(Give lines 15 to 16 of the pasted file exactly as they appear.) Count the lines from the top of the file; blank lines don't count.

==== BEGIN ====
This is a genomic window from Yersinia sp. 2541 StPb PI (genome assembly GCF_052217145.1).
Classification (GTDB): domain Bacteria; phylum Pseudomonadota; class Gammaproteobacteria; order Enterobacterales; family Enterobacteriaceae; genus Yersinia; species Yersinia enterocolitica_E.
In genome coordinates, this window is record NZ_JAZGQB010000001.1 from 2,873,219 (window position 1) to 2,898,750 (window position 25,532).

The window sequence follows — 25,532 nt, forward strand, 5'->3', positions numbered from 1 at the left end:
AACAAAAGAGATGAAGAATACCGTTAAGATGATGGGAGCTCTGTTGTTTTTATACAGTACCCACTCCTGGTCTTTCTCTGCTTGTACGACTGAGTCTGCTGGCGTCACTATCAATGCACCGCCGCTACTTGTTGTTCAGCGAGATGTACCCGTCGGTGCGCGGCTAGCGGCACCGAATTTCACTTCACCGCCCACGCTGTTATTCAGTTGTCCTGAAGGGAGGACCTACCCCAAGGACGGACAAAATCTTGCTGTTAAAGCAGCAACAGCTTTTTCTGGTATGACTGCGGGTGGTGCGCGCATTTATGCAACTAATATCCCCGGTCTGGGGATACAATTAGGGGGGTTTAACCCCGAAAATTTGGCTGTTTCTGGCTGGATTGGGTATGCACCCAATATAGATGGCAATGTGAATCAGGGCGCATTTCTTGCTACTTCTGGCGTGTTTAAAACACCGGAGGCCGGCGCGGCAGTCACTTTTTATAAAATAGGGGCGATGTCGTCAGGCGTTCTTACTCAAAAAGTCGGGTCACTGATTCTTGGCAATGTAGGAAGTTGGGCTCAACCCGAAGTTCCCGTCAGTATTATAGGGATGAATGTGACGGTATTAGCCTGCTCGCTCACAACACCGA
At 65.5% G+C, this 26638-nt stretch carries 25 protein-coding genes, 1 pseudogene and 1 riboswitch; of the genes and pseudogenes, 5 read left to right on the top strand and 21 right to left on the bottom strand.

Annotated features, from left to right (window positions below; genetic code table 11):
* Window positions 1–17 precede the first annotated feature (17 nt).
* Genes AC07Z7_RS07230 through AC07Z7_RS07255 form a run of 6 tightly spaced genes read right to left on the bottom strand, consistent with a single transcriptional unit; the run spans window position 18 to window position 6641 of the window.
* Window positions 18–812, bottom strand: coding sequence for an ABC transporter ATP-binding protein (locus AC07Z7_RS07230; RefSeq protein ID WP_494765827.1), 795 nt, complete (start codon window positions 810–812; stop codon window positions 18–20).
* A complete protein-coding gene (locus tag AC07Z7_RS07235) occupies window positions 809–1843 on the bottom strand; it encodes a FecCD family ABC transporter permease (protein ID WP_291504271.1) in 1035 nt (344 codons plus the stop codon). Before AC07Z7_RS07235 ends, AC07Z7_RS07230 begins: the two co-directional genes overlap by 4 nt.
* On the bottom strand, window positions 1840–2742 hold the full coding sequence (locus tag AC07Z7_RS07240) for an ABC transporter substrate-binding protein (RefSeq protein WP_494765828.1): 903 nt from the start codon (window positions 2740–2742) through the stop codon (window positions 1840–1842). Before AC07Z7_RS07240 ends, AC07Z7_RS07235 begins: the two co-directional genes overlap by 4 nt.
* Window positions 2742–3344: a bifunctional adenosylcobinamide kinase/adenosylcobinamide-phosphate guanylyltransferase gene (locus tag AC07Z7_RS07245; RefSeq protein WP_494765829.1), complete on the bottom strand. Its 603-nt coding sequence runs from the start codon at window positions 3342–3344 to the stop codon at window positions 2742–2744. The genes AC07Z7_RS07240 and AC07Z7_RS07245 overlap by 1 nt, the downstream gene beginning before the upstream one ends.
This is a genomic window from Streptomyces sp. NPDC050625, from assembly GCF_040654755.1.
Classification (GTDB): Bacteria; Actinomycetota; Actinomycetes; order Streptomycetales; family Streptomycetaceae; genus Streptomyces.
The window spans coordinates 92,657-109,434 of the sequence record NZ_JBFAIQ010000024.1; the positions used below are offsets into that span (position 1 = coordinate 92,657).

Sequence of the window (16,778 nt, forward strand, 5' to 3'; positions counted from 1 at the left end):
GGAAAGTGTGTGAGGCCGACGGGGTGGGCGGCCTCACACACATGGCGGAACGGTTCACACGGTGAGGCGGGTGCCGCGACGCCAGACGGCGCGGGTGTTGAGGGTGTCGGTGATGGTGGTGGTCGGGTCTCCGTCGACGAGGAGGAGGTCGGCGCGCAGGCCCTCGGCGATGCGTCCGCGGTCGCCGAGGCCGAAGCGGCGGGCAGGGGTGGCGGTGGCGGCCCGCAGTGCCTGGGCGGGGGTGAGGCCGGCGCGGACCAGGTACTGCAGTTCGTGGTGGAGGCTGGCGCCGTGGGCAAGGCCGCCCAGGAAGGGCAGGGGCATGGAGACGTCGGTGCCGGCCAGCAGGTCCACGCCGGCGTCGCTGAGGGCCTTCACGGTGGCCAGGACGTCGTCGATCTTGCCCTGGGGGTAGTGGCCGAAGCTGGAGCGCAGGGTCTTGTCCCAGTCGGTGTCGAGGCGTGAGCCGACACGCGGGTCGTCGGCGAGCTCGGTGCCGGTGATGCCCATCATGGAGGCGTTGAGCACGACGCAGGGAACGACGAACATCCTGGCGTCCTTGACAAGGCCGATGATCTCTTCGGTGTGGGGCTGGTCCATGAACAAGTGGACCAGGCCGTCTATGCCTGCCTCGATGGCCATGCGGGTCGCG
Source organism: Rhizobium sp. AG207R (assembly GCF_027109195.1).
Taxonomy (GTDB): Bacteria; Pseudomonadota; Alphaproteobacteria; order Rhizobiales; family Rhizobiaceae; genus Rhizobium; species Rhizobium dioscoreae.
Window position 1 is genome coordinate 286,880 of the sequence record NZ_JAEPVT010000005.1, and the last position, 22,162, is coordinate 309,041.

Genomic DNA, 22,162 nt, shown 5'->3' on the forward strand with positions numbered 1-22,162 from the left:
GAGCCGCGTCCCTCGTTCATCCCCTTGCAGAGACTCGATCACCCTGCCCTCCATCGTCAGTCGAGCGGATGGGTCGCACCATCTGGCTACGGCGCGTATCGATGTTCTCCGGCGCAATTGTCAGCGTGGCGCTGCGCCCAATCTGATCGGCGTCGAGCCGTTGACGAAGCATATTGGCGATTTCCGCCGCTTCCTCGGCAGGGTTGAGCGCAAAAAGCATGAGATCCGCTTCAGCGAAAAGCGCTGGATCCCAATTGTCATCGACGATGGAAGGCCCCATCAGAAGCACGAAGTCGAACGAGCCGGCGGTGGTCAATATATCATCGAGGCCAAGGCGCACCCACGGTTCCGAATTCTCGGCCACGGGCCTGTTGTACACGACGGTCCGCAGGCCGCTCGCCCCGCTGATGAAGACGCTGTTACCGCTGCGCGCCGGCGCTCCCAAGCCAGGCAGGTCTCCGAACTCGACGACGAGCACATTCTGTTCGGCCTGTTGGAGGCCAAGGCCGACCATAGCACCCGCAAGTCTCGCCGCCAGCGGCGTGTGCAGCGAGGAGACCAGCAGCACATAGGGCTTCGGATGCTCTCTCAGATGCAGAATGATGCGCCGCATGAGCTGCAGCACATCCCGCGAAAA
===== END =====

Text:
Classification (GTDB): Bacteria; Actinomycetota; Actinomycetes; order Streptomycetales; family Streptomycetaceae; genus Streptomyces.
The window spans coordinates 92,657-109,434 of the sequence record NZ_JBFAIQ010000024.1; the positions used below are offsets into that span (position 1 = coordinate 92,657).